That is the question that has followed me throughout all aspects of my life. First, as an eight year old girl, it was among the most prominent of things asked whilst playing bulldog on the field; direct and blunt. As an older teen, it’s one of the earliest to pop up once the bereavement has become common knowledge-usually with more sensitivity, more awkwardness and bumbling-but accompanied by a reassuring hug or pat on the shoulder; a sign of developed empathy.

In a sentence, it sums up my adolescence. Not-as you might expect-because of what it asks of me to articulate and express to others: but because of what it forces me to ask and comprehend of myself.

In all truthfulness, losing a parent as a child is a headfuck-there’s no simpler or more eloquent way of putting it. 


Because, as a child, your parents and your home setting, however diverse and unconventional these may be, are most likely all you’ve ever known, have ever trusted and have ever deemed to be “right”. When that reality gets torn apart by the seams, the fragments of what you perceive to be the world shatter around you-they become unsettled, floating, out of place. And then, when everything appears to have calmed, they pick themselves back off of the ground and flake down, just as disorderly, just as unexpectedly, as before: like the pieces inside a snowglobe, shaken every once in a while before being laid down to rest again. 

Grief waxes and wanes, undulating without pause. It’s hard to comprehend-particularly as a child-the laws (or more accurately, non-laws) of bereavement. How can you grasp-or even begin to understand-what’ s going on inside of you, and in the vastness of life beyond you?

That doesn’t mean that young people who are experiencing a similar loss to the one I faced are unfixable; quite the opposite. Nonetheless, it’s not an easy journey-and an often isolating one, at that. From the time leading up to the passing, to the day it happens and the months and years that follow after, there are things that I wish that I’d known, things that I wish I’d been old enough to take on board that would have helped heal the hurt. Then again, hindsight is a wonderful thing, and retrospect can only be gained with time.

If I could sumn up-just for a moment, just in part-the pain of childhood grief, I wouldn’t be sat here babbling on and you wouldn’t be sat here reading an artistically lost person’s words. But it’s hard to sumn up eight years of complex emotions. 

The hardest part-for me, at least-was being an adult forced into a child’s world of teddybear picnics and happily ever afters. I think, when you experience the death of a parent, childhood almost imminently draws to an end. Sure, there may be occasional moments of innocence and naivety, but the sad truth is that beyond that, you’re trapped within the confines of the real world. Worse still, those who were your greatest childhood friends are on another planet altogether, seemingly happy and carefree.

I experienced the death of my dad as a younger child at the age of 8. What I’ve come to realise, over many years of reflection, is just how profound the effect of a loss to a young person is- inevitably, you become accustomed to the idea that this misery and unsettlement is all there is to life-because, logically, that’s all you’ve ever known. And all you’ve ever grown to expect. It seems obvious, when you think about it.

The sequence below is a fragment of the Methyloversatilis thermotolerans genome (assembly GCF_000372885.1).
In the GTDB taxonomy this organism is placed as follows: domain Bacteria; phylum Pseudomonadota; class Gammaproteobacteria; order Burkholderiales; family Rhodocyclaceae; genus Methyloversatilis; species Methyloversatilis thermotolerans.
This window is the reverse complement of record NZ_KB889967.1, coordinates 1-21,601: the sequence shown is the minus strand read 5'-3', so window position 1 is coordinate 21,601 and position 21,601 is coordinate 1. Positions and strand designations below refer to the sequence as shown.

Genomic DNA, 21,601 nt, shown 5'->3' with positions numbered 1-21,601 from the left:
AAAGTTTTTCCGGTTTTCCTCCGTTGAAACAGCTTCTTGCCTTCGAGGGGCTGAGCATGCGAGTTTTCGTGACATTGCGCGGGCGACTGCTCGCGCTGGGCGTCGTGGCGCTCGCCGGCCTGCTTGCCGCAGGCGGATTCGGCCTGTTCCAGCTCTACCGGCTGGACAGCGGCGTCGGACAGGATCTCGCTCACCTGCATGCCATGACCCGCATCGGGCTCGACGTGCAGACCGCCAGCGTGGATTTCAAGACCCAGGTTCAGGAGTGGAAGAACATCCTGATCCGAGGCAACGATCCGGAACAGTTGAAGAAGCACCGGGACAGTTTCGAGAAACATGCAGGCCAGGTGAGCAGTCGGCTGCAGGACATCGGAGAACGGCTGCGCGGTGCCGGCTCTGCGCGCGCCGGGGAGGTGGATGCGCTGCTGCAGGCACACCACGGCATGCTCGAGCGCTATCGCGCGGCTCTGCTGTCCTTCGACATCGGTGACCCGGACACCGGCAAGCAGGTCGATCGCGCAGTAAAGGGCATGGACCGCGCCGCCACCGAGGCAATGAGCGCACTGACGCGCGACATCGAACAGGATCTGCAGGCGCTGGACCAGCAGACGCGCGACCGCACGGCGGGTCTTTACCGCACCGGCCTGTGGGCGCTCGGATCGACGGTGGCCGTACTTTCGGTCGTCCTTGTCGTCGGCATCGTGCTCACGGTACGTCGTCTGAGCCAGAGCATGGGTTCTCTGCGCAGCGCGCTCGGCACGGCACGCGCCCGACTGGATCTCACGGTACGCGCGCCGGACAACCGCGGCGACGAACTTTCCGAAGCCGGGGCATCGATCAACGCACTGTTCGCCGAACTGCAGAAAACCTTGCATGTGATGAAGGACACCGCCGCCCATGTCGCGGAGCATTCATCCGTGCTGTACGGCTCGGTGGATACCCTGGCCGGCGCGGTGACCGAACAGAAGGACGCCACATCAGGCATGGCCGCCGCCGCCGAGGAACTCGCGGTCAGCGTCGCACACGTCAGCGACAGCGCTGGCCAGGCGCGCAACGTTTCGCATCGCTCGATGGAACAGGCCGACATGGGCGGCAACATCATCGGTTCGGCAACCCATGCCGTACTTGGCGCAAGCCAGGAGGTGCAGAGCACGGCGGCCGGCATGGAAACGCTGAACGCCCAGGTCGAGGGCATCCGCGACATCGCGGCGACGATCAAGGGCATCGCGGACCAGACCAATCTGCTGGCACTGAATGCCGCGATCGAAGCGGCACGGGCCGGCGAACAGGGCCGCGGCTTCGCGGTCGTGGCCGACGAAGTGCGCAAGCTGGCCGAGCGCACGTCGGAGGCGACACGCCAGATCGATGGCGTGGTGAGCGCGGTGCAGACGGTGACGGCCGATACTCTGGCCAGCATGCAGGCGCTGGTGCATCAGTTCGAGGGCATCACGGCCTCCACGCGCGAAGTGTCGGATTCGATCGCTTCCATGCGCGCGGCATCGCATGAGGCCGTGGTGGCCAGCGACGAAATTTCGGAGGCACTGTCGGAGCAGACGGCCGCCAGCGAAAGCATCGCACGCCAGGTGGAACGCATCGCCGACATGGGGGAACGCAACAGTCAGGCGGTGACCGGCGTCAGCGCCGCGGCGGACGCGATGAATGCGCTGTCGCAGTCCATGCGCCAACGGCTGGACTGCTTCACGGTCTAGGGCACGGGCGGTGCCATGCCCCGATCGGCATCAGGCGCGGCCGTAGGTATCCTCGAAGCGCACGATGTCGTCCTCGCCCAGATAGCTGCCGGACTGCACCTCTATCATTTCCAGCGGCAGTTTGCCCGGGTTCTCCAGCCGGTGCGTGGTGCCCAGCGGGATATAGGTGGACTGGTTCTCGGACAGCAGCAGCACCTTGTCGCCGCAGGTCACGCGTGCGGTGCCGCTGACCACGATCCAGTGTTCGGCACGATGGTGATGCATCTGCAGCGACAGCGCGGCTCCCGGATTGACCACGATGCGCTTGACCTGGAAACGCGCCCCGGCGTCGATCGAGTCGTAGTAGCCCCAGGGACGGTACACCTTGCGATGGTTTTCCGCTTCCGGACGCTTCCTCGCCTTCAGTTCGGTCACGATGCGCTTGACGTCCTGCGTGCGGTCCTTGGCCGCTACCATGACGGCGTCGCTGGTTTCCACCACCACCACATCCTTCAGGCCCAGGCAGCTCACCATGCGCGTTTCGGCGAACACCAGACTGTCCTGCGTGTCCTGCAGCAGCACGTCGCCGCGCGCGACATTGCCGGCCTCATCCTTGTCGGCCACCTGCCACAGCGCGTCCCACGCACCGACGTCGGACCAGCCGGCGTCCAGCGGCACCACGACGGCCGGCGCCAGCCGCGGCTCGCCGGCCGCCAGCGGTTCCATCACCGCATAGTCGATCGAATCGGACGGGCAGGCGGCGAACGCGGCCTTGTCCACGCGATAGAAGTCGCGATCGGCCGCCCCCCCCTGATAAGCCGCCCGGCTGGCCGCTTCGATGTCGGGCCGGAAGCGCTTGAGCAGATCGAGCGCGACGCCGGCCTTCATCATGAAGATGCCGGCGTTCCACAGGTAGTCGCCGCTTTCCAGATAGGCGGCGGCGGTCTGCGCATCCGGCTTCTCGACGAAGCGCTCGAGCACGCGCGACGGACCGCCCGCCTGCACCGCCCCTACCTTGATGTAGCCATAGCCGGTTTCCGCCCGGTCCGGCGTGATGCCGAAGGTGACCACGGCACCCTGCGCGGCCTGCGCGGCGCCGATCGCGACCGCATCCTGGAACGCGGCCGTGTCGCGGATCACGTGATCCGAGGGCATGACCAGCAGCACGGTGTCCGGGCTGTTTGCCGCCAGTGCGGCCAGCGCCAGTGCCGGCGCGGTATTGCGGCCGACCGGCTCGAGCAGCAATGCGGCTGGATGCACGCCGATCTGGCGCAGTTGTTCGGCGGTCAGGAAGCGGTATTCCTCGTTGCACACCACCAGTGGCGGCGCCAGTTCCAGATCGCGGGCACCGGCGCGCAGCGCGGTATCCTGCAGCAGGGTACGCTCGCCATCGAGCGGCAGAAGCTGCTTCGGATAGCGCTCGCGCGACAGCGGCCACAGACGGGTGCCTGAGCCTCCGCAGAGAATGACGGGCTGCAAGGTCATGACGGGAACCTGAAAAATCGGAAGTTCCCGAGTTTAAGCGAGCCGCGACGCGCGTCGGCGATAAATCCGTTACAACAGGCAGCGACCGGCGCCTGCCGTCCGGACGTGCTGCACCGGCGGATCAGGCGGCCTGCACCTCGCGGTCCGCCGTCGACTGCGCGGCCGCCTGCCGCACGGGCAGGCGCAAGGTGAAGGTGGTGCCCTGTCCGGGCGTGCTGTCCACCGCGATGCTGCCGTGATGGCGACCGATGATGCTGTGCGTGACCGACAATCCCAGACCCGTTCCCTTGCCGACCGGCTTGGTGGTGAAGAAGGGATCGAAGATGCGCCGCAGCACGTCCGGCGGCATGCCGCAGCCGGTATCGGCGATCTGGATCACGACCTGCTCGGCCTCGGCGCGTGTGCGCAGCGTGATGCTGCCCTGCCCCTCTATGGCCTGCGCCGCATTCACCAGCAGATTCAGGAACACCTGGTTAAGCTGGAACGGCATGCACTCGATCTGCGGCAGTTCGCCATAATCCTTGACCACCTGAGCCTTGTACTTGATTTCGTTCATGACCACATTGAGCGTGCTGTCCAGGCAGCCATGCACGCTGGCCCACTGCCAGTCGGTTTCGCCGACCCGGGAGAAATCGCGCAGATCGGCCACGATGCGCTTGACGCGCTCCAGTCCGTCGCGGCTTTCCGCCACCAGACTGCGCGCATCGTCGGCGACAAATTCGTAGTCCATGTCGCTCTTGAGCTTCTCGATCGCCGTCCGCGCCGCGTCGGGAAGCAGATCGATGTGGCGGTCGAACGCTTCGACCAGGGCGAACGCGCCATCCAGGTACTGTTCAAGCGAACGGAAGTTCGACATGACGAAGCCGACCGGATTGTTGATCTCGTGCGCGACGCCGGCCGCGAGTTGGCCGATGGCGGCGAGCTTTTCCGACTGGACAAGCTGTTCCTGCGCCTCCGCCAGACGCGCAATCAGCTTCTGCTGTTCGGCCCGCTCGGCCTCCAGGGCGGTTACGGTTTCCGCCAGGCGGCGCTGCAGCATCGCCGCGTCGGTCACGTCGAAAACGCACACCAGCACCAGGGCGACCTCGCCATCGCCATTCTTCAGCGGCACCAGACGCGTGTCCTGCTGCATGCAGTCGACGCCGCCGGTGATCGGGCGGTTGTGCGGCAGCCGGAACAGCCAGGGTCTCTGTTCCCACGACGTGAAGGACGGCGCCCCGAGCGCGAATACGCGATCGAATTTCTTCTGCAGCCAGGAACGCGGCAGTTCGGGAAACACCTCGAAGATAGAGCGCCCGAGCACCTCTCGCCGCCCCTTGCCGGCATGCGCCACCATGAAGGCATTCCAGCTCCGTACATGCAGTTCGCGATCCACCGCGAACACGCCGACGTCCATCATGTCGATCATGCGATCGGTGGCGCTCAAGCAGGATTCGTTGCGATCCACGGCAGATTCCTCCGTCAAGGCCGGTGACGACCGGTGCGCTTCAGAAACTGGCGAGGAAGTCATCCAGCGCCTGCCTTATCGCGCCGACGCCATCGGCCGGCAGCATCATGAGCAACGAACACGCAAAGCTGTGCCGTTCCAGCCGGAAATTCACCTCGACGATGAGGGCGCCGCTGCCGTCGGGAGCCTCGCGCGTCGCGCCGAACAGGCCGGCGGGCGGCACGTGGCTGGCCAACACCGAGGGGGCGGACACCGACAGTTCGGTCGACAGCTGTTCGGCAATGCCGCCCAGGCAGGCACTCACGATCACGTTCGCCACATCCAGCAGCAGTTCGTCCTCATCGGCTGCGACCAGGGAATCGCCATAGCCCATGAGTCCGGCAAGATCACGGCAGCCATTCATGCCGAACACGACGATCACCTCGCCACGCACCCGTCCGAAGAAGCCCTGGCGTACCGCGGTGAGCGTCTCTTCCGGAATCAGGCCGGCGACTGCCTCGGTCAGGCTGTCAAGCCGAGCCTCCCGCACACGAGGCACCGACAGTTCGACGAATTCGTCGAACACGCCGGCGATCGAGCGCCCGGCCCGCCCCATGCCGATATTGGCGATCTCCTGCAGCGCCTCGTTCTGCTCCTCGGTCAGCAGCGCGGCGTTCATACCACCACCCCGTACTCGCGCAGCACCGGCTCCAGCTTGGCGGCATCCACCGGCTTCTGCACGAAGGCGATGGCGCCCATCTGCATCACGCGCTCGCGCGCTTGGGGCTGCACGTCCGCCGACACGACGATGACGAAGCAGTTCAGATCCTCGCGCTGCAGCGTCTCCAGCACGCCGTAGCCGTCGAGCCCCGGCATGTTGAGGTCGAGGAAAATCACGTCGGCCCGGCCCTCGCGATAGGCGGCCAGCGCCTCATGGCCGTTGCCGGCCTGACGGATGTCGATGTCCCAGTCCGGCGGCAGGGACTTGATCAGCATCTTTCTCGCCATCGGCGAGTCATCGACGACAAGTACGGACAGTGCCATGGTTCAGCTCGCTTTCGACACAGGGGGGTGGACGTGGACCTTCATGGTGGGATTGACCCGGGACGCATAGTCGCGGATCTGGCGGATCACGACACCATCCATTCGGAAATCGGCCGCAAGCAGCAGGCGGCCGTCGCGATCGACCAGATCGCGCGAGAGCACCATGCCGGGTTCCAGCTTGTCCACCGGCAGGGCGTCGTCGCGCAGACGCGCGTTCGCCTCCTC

Then comes the pathological fear of everything. The cough of a summer cold, the chill of a winter’s day, the falling of trees in an Autumnal gail; all posing as threats. The vastness of the sky is shaded in with an old HB pencil, the corners folded over, asymmetrical and unto laws of their own. Wanting to control the world from your bedroom window, but barely having a say in what’s for tea.

You can’t take in death as a child; not really. That doesn’t mean to say you can’t understand or comprehend the enormity of the loss-but the emotional process in itself is one that many adults never manage to get their heads around. 

But experiencing all of that as a child allows you the life skills to go on and built something better for yourself-somewhat of a first aid kit for the future. And I suppose that’s just it, really: in the short term, it will hurt like hell-but on the flip side, there are lessons to be learned.

As for the question that seems to follow in my shadow-well, as far as I’m concerned, it’s unanswerable. I wish it was rephrased as “if you had the chance, what would you say to young people going through the same thing?”, but in the real world, people don’t speak like that.

If they did,though, I think I’d answer something along the lines of how loss never fades completelybut that you learn to live alongside it. That it’s okay to feel all the sadness in the world, and equally acceptable to experience none at all. That life isn’t always cruel; it has it’s high moments, its confetti outside churches as wedding bells ring, its screams of laughter as you sit with loved ones whilst the sun goes down, and rises again in the hours that follow. Its icecream on the beach as the tide draws itself back up the shore.

But more than anything? I’d pass on the knowledge, the absolute faith, that damaged and hurt children have the potential to learn how to, and eventually, with great strength and determination, become, the most incredible and ground-breaking adults alive.